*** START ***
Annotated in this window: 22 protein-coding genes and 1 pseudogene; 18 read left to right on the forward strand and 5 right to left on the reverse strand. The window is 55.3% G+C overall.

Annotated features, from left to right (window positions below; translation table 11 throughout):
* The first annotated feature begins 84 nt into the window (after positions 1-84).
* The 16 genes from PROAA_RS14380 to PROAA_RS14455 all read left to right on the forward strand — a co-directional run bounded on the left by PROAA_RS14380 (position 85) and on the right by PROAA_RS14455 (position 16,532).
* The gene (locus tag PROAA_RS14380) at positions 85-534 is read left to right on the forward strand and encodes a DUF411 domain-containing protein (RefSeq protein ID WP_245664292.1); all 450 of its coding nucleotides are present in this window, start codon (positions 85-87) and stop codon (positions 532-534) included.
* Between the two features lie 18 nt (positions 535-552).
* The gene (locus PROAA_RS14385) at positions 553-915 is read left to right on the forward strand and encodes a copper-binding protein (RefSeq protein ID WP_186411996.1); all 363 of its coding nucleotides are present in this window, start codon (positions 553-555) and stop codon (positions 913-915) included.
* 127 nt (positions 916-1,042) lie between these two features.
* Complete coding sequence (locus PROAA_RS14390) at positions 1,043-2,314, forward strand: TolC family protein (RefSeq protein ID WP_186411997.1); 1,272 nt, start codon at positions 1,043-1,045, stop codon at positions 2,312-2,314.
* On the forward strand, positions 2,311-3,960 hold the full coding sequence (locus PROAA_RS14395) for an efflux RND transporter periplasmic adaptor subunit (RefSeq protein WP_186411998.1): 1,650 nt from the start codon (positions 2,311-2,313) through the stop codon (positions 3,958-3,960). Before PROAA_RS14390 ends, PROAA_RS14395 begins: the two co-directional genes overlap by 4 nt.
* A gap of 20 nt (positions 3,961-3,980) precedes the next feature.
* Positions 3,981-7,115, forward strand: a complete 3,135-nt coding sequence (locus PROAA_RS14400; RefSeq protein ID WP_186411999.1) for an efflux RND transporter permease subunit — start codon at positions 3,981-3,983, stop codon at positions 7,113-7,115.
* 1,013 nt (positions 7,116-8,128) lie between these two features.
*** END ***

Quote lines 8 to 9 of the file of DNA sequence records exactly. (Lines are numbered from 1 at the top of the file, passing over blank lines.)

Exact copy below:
* 127 nt (positions 916-1,042) lie between these two features.
* Complete coding sequence (locus PROAA_RS14390) at positions 1,043-2,314, forward strand: TolC family protein (RefSeq protein ID WP_186411997.1); 1,272 nt, start codon at positions 1,043-1,045, stop codon at positions 2,312-2,314.